Let’s be clear here: Lane thinks that Smith has brought a frivolous lawsuit, and that the legal system should, as a normative measure, operate to (1) throw Smith’s case out of court at the summary judgment stage, and (2) award Jones attorneys’ fees. Because the legal system already does this, Lane argues, there is no need for reform.
The problem with Lane’s analysis is that his premise is incorrect. In just about every jurisdiction, Jones could not win on summary judgment; moreover, even if he could, Smith would not be liable for Jones’s attorneys’ fees. So long as Smith testifies that he had the light and Jones was the one who ran the red, it doesn’t matter how many other witnesses there are against him; there is a material dispute of fact that can only be resolved at trial, and Jones is on the hook for the trial defense—and perhaps also a verdict against him if the jury gets it wrong. This is not purely hypothetical, either; I’ve documented likely perjury in the Vioxx litigation; we’ve seen such perjury without consequence in asbestos and silicosis litigation; we’ve seen plaintiffs win huge lawsuits against auto manufacturers when the driver fell asleep (Nov. 21; Nov. 17). (And need I mention the jury that awarded millions to the woman who spilled coffee on herself?) Lane agrees that these suits are frivolous, but thinks that the summary judgment mechanism resolves them. The problem is that the summary judgment mechanism does not resolve them, and neither does the directed verdict or the judgment as a matter of law mechanisms.
Recall: “But what if instead of putting barriers up that could prevent legitimate lawsuits from being filed, there was a tool that could quickly and easily dismiss frivolous lawsuits? What if this tool not only dismissed frivolous lawsuits, but could also be used to force the plaintiffs in frivolous lawsuits to pay the attorney fees of the defendant? Wouldn’t such a tool be a better solution than passing laws that would hurt individuals with legitimate lawsuits?” Hey, I’m all for that, too! Problem is, there isn’t such a tool currently, and trial lawyers fight every attempt to add such a tool (or even to add baby steps towards such a tool) to the system.
In effect, Lane is arguing in favor of reform! Walter Olson has long argued that there should be loser pays; Lane agrees that Smith should pay Jones’s legal fees and that it would be unfair if he didn’t, but opposes reform because he thinks that such a mechanism is already in place. The problem is that there isn’t. Phillip Howard has long argued that judges should have more power to throw meritless cases out of court; Lane seems to think that this power already exists (and should be used); Lane opposes reform because he thinks the necessary mechanism is already in place, when in fact it isn’t.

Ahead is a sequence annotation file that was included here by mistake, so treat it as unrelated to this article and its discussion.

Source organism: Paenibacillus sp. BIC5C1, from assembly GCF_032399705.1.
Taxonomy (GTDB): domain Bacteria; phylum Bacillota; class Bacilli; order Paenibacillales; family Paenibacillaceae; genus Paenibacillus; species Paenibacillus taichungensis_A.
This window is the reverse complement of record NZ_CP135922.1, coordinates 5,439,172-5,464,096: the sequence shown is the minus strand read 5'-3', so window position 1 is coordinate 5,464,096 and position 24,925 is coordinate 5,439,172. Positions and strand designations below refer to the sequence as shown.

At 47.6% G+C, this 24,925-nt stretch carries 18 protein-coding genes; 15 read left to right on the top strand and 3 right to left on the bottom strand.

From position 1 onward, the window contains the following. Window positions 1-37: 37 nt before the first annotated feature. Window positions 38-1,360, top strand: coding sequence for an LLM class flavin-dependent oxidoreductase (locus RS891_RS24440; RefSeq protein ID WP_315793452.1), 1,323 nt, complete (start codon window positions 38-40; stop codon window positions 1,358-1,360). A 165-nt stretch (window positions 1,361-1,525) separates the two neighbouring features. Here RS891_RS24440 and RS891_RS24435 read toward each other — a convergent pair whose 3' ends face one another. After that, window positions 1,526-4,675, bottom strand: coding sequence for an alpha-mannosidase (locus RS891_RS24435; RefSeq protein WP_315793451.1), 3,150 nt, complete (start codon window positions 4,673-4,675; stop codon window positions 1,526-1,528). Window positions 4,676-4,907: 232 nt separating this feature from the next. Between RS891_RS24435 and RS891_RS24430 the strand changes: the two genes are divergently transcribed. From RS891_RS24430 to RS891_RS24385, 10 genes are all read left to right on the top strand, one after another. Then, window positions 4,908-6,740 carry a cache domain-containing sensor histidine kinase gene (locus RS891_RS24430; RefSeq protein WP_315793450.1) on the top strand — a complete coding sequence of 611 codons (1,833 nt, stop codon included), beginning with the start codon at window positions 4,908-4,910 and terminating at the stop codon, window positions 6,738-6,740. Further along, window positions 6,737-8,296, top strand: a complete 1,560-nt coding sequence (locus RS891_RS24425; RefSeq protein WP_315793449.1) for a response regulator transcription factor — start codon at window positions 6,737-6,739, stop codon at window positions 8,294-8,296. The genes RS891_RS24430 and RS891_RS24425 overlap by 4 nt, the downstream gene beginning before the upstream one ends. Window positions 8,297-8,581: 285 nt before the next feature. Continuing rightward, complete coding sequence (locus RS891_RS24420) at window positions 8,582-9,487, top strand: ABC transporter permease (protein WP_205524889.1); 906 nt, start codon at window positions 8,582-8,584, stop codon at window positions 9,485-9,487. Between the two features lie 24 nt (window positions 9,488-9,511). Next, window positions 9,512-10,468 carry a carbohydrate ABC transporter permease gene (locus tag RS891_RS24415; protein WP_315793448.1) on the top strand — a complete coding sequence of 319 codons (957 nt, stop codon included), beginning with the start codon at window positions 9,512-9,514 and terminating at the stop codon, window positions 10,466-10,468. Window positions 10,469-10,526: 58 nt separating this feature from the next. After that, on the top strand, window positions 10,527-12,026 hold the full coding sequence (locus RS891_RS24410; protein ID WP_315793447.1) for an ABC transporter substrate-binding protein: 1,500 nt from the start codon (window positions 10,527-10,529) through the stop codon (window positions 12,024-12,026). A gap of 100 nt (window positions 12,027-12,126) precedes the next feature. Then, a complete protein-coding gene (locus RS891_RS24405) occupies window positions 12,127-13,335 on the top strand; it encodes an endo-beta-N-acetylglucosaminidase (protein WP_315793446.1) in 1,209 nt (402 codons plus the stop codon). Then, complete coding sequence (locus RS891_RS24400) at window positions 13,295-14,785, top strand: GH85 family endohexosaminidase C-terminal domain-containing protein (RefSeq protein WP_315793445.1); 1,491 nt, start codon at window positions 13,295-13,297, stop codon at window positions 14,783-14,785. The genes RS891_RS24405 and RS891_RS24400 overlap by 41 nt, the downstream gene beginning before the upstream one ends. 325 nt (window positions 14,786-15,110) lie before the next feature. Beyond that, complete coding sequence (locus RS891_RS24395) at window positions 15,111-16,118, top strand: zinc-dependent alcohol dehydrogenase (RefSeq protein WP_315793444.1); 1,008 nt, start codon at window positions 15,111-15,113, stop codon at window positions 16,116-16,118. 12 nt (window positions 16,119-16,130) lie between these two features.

That leaves two possibilities: either Lane is being knowingly dishonest in arguing against reform and trying to trick people who don’t know any better into agreeing with him; or Lane, if he knew all the facts and studied the issue, would come down on the reformers’ side, and mistakenly thinks that the system isn’t broken.
I’m inclined to believe that Lane’s mistake is one of ignorance, rather than dishonesty, and I’m inclined to believe that because I had the same ignorant opinions about reformers while I was in law school and excited about the idea of litigation as a public-policy tool. It took a couple of years of real-world experience before I realized that the theories of law school didn’t translate especially well in a legal system that tolerates abuse and perjury and junk science, where the transactions costs of litigation permitted economic blackmail, and where gigantic punitive and noneconomic damages awards multiplied the effects of jury error such that one bad jury could overwhelm a hundred juries that got it right. If Lane means what he says in his post, and if he corrects the factual errors he makes, his positions are far closer to Walter Olson’s than to ATLA’s. The question is when Lane will realize that his supposed allies don’t agree with him.